The Bee Man of Orn Review

The Bee Man of Orn Review 2014
Fringe Review: HIGHLY RECOMMENDED SHOW

Amy and Tony Trigwell-Jones have done a wonderful job adapting and presenting The Bee Man, a book by Frank Stockton. The Bee Man lives in the Land of Orn long ago before there was war or fear. A Sorcerer arrives in Orn and tells the Bee Man to go on a quest to discover his former self. On this journey of self-discovery the Bee Man travels far and wide travelling through the bridge of treachery, a petrified forest, an enchanted ocean, the court of a cruel king and the cave of the Very Imp.

The quest begins when the Bee Man meets a talking Pike who takes him on an underwater adventure where he meets the largest creature to inhabit the earth, the great blue whale. The whale tells him to go to the Palace to ask the Queen for advice. As his quest continues he encounters a sleeping dragon who has kidnapped an infant. With cunning and courage the Bee Man rescues the baby and stares into the infant’s eyes to discover who he was before he was the Bee Man: a baby.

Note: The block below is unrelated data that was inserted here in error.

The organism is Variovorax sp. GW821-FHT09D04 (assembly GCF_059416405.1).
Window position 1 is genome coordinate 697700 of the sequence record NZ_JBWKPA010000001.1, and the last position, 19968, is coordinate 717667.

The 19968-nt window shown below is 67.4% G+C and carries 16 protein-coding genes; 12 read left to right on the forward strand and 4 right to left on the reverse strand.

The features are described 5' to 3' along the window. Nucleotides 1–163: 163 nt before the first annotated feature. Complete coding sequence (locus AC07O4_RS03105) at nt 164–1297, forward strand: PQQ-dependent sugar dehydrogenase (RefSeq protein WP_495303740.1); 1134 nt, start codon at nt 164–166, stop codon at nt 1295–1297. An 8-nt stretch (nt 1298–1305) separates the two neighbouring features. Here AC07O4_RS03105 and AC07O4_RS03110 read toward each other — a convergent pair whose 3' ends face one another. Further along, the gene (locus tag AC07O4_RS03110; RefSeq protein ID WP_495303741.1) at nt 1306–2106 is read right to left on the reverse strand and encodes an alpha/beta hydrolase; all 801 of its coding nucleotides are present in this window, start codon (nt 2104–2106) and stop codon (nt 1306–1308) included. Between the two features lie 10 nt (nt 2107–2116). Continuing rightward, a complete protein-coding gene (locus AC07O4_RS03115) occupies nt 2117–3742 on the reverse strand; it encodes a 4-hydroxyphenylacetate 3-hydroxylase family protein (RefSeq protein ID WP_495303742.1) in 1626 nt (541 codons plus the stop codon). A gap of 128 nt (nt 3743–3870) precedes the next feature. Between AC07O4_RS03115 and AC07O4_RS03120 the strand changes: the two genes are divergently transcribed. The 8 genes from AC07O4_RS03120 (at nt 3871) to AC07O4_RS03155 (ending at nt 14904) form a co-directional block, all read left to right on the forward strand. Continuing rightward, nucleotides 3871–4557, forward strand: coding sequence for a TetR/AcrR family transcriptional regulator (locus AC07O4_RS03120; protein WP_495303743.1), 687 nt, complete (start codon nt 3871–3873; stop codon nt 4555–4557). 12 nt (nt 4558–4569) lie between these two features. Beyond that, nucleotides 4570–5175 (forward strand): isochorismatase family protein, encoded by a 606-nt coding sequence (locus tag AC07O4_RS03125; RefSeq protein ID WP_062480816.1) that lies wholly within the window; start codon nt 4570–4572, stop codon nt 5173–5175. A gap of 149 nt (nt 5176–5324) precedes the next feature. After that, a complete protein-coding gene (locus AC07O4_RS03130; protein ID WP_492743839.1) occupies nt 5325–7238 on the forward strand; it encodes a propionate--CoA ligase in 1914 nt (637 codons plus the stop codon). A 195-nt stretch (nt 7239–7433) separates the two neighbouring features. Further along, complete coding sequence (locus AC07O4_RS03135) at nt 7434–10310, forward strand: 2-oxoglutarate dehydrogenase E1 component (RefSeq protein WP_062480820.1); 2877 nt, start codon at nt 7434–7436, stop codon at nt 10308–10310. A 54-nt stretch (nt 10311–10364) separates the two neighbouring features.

This allegorical tale of a man’s quest to find his true self is told by the 24 members of the Newbury Youth Theatre.  With the use of yellow, honeycombed shaped boxes the stage was transported into various locations that included a castle, mountains, a cottage, an ocean and a beehive.

The ensemble of young actors portrayed underwater creatures, bees, a king, and men and women of various ages with enthusiasm and skill. Interspersed into the action were lively songs sung by beautiful voices accompanied by a strolling guitar player.

The audience of children enjoyed the puns embedded throughout the story telling. I especially enjoyed watching the delight with which the audience reacted when the actors, as bees, went into the audience and interacted with the children. I highly recommend this funny, beautiful production to the young and old. This is storytelling at the highest level, told with vigour and intelligence that completely engages adults as well as children.

Reviewed by Jona Kane August 11, 2014